Getting injured at work is a frustrating process. You have to deal with filing a claim, you have to miss time from work, and odds are you’re dealing with pain. A workers’ compensation claim is also somewhat burdensome for an employer, and unfortunately, sometimes employers try to avoid the situation altogether by pressuring the employee against filing a claim. Not only is that shady, it’s actually illegal. Here’s a look at your protections against workers’ compensation harassment in Minnesota.
Pressure From Employer Not To File
It may be inconvenient for your employer to deal with a workers’ compensation claim, but it’s something that comes with the territory. Employers can pressure or sometimes even threaten their employees with consequences should they file a claim, but it’s important to note that this is illegal. Any instances should be documented and explained to your workers’ compensation attorney.
Pressure can come in a variety of forms, but the most common involves an employer attempting to convince you not to file a claim. This could simply be with words, or it could come in the form of letting you take the rest of the day off and “shake it off tomorrow.” You need to remember that you are entitled to file a claim, regardless of their wishes or your employer letting you take some time off with the injury.
Forms of Harassment
Other forms of harassment can be more subtle or even more direct. Some ways employers can harass and threaten their employees over filing a claim include:
- Preventing Advancement Opportunities – If your boss says something along the lines of “Well we can’t promote someone who is injured,” or if you can prove you were denied an advancement opportunity because you filed a workers’ comp claim, you can take additional action against your employer.
- Suspension/Demotion/Termination – If you are suspended, demoted or terminated because you filed a work comp claim, or your employer threatens you with these actions if you file a claim, you likely have a valid harassment claim.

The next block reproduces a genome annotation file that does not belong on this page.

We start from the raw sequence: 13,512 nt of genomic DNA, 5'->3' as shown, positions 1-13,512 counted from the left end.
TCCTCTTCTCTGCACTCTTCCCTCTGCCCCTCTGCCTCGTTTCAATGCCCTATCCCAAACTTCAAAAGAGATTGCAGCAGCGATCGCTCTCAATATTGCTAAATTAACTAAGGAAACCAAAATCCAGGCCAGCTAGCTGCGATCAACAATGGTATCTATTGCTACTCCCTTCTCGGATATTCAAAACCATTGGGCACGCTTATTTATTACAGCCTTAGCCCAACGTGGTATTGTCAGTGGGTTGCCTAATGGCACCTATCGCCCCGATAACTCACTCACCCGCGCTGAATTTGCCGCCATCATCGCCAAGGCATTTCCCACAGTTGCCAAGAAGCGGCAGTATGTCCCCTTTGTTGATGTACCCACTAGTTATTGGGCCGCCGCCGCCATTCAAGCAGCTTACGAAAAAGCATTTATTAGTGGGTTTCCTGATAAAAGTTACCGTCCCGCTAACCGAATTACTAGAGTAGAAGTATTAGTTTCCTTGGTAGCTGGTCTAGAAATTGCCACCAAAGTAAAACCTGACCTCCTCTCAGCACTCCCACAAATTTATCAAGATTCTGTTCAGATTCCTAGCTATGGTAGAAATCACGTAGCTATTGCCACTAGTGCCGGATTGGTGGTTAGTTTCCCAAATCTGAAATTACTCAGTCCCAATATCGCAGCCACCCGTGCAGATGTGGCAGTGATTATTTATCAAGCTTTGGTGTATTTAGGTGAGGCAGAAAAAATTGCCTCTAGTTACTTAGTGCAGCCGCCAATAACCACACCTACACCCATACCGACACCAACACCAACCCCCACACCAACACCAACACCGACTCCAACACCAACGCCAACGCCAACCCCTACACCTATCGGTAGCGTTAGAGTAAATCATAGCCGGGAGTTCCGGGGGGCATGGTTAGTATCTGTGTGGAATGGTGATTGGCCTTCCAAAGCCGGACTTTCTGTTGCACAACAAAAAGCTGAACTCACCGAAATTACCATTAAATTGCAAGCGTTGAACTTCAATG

- Pay Reduction – Everyone wants to be fairly compensated whether they are hurt or not, but some employers use a work injury as a way to restrict or reduce payment. Again, they can also threaten you with payment reduction for it to constitute harassment.
- Hour Restrictions – This is similar to a demotion, but it deserves its own category. For example, let’s say a waitress who averages 30 hours a week suffers an injury at work and files a claim. Upset that he has to hire and train another waitress, the manager tells the waitress that she needs to work through the injury or her hours will be cut. In this scenario, the employee may have a case for harassment.
So while it’s clear that it is illegal to harass or suggest that an employee would be better off if they didn’t file a claim, thousands of employees are harassed by their employers over a work injury every year. If you’ve run into any of the above situation when filing your injury claim, it is imperative that you speak to a workers’ compensation attorney.
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